Reach in your pocket. There… find a dime & look at the face of it. On it you will find the likeness of the Great Democratic and only 3 term President of The United States of America, Franklin D. Roosevelt (He died shortly after being inaugurated for a 4th Term). It was he who put together the team & plans to pull America out of the deepest fiscal depression known in our History. But who was the artist who fashioned his likeness that graces our national currency? It was Mooresville native, Dr. Selma Burke, an American woman descended from slaves.
She was born in Mooresville, the daughter of an AME [African Methodist Episcopal] Church Zion minister on December 31, 1900. Around 1907, the young girl, playing in the mud in a creek near School Street, realized that she had a fascination with, and a God given talent for sculpting. Her mother, knowing Selma needed more “practical” training, persuaded her to further education as a certified Nurse at the school now known as Winston-Salem State University. She eventually made her way as a Nurse, to Harlem NY in 1924, and was the recipient of the Rosenwald (1935) & Boehler (1936) Foundation Grants that allowed her to study in the US and Europe as a sculptor. Her work became world renown. In 1944 she was commissioned to sculpt the likeness of the President of the United States. It was unveiled 1n 1945, after his death, by President Harry Truman. She went on to found 2 schools of art. She received her 2nd Doctorate from Livingstone College in 1970, along with another and 8 honorary doctorate degrees for her lifelong efforts.
She was an educator and had a lifelong commitment to serving the world around her. The coin bears the initials of its engraver, John Sinnock, and she has yet to receive credit for her permanent place in Americana. She died in 1995 in Newtown, PA. The mere fact that a woman of African ancestry in the 1940’s was able to develop her talents & rise to such national prominence is testimony of the greatness and opportunity of America. That she continued to reach out and provide the opportunities for others to develop their own God given talents is testimony to the greatness of this most significant black woman. She was a woman born and raised here in Mooresville. She has forever woven through her craft of sculpture a piece of Piedmont North Carolina into the Fabric of America. The next time you see Roosevelt on a dime, think of Dr. Selma Burke, and think of Mooresville. Her portrait and original bust of Dr. McLelland, by her, can be found in the Mooresville Public Library.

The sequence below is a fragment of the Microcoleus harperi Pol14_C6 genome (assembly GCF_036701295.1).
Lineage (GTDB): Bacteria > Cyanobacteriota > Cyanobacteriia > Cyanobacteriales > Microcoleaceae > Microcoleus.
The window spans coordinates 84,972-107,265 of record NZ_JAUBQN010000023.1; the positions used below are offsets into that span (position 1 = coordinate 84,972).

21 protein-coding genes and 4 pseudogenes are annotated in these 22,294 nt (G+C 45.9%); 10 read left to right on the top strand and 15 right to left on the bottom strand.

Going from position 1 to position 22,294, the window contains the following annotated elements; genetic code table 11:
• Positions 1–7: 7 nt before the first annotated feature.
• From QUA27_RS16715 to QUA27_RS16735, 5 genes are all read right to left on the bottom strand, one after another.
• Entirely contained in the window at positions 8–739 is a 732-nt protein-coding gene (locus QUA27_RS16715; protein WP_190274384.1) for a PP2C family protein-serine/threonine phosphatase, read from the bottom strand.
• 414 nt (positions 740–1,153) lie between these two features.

To see a video of Dr. Burke when she visited Park View Elementary School in 1990, click on the following link: The Mooresville Museum Facebook Page. Make sure your speaker is on.
Mac Herring, BA, RN, CHPN is a local Historian, member of Phi Alpha Theta National Honor Society of Historians, Co-Chair of the Mooresville Museum, a Mooresville Town Commissioner, and a Hospice Nurse.